After that mad dash to bring together a storybook Christmas dinner, you might be wondering why so much food went to waste once again this year. There are only so many ways you can refashion leftover turkey, ham and most of the salads and vegies that probably ended up in the bin. ‘Special occasion’ food industry marketing – for Christmas, Easter, Australia Day and just about any long weekend – has us storming the supermarkets to buy up big, as though we were heading for some sort of natural disaster or famine. And many, many restaurants continue to dish up single-serve courses that could easily feed two or three diners. In all that noise and all the complex playing to our insecurities and aspirations that is the mainstay of food marketing – very few of us stop to think how food waste is linked to the environment. We worry about the impact of which electricity supplier we choose or which car will be most fuel-efficient in an attempt to reduce our carbon and water footprint, but we fail to realise that the food we choose to eat and the food we waste often have a much larger impact on our environment. The Food and Agricultural Organisation (FAO) reports that carbon emissions from food, not consumed and thrown out, amount to 3,300 million tonnes of greenhouse gas per year. That equals the annual emissions from every country on this planet except China and the USA. The Australian National Waste Report of 2010 showed that each Australian generates about 361kg of food waste a year per person. The average household wastes about $616 worth of food a year. And when you consider the costs further along the food chain, you remember it is not just the food itself that is wasted, but all the resources and energy that go into growing, transporting, processing and preparing that food. In 2013, the National Health and Medical Research Council released the revised and updated Australian Dietary Guidelines, which is a tool that can be used by the public to guide them in reducing the risk of developing chronic health conditions such as obesity, cardiovascular disease and cancer. However these guidelines provided no advice to the public on how to make healthy and sustainable choices. We are not alone. The latest Dietary Guidelines for the US also don’t address sustainable eating along with healthy eating. To date, only the Nordic countries and Brazil have addressed the impact of food choice on the environment in their national dietary guidelines.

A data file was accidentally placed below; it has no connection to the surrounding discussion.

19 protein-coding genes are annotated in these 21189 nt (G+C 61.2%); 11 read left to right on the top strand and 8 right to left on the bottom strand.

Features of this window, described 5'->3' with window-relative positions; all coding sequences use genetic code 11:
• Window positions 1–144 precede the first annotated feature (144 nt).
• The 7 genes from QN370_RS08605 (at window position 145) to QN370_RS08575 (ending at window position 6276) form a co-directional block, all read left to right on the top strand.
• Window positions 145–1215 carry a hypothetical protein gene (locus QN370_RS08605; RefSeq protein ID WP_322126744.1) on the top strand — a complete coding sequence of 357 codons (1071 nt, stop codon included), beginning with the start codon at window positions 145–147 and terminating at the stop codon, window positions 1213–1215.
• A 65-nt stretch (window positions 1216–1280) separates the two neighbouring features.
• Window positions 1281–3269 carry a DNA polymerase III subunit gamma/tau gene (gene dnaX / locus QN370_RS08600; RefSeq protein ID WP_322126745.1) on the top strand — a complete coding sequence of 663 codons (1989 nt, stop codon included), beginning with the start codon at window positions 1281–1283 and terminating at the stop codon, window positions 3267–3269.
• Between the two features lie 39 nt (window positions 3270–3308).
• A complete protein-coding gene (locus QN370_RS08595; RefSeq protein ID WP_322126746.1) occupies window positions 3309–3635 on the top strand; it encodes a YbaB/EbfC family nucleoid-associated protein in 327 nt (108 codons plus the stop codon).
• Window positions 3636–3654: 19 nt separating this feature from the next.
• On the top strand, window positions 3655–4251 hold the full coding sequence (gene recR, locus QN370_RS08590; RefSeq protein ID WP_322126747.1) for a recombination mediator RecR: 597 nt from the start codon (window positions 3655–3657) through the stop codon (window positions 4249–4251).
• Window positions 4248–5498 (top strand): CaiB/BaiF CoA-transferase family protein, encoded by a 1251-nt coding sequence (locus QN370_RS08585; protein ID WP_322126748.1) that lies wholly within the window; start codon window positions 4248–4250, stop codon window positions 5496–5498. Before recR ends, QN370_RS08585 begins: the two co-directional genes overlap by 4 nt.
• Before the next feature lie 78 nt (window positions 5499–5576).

Environmentally-conscious dietary changes